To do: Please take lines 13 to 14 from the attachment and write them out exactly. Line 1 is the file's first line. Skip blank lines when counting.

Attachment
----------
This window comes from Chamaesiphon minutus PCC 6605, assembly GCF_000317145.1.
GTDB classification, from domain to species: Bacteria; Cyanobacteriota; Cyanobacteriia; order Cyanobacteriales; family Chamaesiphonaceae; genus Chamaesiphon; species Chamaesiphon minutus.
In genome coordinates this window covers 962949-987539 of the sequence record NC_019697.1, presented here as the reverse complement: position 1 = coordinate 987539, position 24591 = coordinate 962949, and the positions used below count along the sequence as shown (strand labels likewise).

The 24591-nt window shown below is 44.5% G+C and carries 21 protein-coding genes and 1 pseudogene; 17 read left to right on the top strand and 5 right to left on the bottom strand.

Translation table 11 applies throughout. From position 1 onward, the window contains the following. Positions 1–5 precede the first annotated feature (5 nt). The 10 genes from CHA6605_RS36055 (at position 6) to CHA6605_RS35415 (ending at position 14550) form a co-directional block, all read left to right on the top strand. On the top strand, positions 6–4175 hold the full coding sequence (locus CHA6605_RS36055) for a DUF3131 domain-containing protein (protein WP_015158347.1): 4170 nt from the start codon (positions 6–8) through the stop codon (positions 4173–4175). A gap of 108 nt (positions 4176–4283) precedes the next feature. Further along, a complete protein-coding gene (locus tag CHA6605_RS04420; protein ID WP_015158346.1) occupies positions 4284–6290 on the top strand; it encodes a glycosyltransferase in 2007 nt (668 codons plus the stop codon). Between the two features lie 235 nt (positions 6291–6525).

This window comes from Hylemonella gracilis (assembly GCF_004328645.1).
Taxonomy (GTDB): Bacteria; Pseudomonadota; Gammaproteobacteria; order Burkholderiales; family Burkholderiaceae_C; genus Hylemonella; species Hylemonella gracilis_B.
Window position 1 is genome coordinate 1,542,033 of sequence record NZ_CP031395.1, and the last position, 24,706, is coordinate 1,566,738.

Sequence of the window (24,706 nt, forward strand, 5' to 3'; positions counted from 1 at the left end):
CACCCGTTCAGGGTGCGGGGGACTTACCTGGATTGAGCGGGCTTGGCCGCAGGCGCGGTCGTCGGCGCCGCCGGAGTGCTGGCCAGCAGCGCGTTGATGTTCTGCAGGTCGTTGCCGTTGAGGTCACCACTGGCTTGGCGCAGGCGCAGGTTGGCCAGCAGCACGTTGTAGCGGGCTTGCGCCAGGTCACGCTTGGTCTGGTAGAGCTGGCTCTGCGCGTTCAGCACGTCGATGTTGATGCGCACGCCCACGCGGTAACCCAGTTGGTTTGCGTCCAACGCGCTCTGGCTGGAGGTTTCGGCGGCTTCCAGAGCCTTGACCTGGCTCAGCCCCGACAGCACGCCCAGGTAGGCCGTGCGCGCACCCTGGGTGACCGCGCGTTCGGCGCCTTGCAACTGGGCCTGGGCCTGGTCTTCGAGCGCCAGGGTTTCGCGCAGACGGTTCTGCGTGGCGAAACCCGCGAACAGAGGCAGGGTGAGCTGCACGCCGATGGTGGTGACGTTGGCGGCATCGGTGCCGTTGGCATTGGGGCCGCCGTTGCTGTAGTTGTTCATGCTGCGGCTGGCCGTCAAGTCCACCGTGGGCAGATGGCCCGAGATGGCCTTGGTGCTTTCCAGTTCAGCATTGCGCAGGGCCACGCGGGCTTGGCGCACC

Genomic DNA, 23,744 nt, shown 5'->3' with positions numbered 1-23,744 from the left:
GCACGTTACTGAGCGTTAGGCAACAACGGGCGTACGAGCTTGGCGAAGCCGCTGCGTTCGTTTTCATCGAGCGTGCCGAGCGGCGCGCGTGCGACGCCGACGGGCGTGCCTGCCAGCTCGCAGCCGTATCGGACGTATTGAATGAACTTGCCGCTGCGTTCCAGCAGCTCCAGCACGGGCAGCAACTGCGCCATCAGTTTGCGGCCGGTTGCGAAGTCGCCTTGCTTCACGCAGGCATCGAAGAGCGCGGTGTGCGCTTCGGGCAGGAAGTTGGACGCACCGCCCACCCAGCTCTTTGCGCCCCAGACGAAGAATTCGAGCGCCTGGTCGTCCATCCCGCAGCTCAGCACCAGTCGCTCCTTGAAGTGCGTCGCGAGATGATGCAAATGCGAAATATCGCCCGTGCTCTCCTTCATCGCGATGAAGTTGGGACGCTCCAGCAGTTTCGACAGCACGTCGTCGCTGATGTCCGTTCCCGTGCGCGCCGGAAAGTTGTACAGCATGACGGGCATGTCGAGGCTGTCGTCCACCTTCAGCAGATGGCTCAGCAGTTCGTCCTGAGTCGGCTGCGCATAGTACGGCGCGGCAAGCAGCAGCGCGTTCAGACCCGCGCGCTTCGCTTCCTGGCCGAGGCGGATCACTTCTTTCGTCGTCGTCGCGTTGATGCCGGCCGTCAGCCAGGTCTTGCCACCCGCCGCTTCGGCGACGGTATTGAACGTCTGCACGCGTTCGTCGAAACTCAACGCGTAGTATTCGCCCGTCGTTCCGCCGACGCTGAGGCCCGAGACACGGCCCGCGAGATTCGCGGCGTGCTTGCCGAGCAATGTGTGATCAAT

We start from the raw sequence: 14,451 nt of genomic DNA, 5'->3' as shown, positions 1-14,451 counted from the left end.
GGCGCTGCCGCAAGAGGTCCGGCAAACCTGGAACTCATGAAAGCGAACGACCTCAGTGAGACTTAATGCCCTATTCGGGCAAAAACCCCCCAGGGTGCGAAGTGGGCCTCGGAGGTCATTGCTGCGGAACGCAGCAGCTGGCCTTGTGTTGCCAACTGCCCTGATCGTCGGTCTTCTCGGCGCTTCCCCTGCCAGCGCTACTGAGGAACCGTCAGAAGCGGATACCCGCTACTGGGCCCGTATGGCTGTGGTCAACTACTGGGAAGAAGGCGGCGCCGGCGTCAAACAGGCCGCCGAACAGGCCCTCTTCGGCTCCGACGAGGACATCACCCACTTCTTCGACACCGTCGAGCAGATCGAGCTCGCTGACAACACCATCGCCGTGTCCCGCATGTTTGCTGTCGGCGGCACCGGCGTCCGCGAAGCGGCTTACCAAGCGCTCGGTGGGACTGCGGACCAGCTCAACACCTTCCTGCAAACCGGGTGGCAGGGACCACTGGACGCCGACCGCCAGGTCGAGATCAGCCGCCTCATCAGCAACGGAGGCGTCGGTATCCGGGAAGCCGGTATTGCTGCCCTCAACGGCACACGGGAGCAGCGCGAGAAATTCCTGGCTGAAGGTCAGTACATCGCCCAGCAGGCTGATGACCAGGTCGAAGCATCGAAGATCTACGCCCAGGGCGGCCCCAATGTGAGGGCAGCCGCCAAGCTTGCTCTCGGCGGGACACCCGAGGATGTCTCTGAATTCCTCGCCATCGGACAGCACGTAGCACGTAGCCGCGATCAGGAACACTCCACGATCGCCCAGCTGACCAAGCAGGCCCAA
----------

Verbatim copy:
We start from the raw sequence: 14,451 nt of genomic DNA, 5'->3' as shown, positions 1-14,451 counted from the left end.
GGCGCTGCCGCAAGAGGTCCGGCAAACCTGGAACTCATGAAAGCGAACGACCTCAGTGAGACTTAATGCCCTATTCGGGCAAAAACCCCCCAGGGTGCGAAGTGGGCCTCGGAGGTCATTGCTGCGGAACGCAGCAGCTGGCCTTGTGTTGCCAACTGCCCTGATCGTCGGTCTTCTCGGCGCTTCCCCTGCCAGCGCTACTGAGGAACCGTCAGAAGCGGATACCCGCTACTGGGCCCGTATGGCTGTGGTCAACTACTGGGAAGAAGGCGGCGCCGGCGTCAAACAGGCCGCCGAACAGGCCCTCTTCGGCTCCGACGAGGACATCACCCACTTCTTCGACACCGTCGAGCAGATCGAGCTCGCTGACAACACCATCGCCGTGTCCCGCATGTTTGCTGTCGGCGGCACCGGCGTCCGCGAAGCGGCTTACCAAGCGCTCGGTGGGACTGCGGACCAGCTCAACACCTTCCTGCAAACCGGGTGGCAGGGACCACTGGACGCCGACCGCCAGGTCGAGATCAGCCGCCTCATCAGCAACGGAGGCGTCGGTATCCGGGAAGCCGGTATTGCTGCCCTCAACGGCACACGGGAGCAGCGCGAGAAATTCCTGGCTGAAGGTCAGTACATCGCCCAGCAGGCTGATGACCAGGTCGAAGCATCGAAGATCTACGCCCAGGGCGGCCCCAATGTGAGGGCAGCCGCCAAGCTTGCTCTCGGCGGGACACCCGAGGATGTCTCTGAATTCCTCGCCATCGGACAGCACGTAGCACGTAGCCGCGATCAGGAACACTCCACGATCGCCCAGCTGACCAAGCAGGCCCAA